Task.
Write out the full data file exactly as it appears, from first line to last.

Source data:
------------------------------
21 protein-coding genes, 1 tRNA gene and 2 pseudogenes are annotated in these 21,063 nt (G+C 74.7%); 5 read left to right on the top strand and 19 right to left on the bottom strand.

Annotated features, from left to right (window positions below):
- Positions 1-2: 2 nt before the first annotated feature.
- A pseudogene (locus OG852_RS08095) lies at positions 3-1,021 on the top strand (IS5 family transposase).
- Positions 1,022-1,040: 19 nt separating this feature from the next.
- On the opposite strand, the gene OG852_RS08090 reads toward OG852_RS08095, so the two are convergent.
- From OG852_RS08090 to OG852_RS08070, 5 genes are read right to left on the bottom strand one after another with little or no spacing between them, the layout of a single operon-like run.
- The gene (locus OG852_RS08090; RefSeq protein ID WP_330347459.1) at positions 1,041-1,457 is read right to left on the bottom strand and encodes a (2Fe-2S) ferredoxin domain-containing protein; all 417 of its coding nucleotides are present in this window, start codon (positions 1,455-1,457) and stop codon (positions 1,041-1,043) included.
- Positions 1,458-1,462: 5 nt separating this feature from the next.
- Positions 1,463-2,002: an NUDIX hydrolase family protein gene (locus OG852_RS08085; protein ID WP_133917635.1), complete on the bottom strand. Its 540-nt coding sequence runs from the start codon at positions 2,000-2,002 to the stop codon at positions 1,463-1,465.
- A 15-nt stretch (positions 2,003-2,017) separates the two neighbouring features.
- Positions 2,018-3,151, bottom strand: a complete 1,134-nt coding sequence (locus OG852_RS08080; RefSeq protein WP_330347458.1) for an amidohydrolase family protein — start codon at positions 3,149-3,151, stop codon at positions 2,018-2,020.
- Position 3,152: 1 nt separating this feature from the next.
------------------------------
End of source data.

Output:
21 protein-coding genes, 1 tRNA gene and 2 pseudogenes are annotated in these 21,063 nt (G+C 74.7%); 5 read left to right on the top strand and 19 right to left on the bottom strand.

Annotated features, from left to right (window positions below):
- Positions 1-2: 2 nt before the first annotated feature.
- A pseudogene (locus OG852_RS08095) lies at positions 3-1,021 on the top strand (IS5 family transposase).
- Positions 1,022-1,040: 19 nt separating this feature from the next.
- On the opposite strand, the gene OG852_RS08090 reads toward OG852_RS08095, so the two are convergent.
- From OG852_RS08090 to OG852_RS08070, 5 genes are read right to left on the bottom strand one after another with little or no spacing between them, the layout of a single operon-like run.
- The gene (locus OG852_RS08090; RefSeq protein ID WP_330347459.1) at positions 1,041-1,457 is read right to left on the bottom strand and encodes a (2Fe-2S) ferredoxin domain-containing protein; all 417 of its coding nucleotides are present in this window, start codon (positions 1,455-1,457) and stop codon (positions 1,041-1,043) included.
- Positions 1,458-1,462: 5 nt separating this feature from the next.
- Positions 1,463-2,002: an NUDIX hydrolase family protein gene (locus OG852_RS08085; protein ID WP_133917635.1), complete on the bottom strand. Its 540-nt coding sequence runs from the start codon at positions 2,000-2,002 to the stop codon at positions 1,463-1,465.
- A 15-nt stretch (positions 2,003-2,017) separates the two neighbouring features.
- Positions 2,018-3,151, bottom strand: a complete 1,134-nt coding sequence (locus OG852_RS08080; RefSeq protein WP_330347458.1) for an amidohydrolase family protein — start codon at positions 3,149-3,151, stop codon at positions 2,018-2,020.
- Position 3,152: 1 nt separating this feature from the next.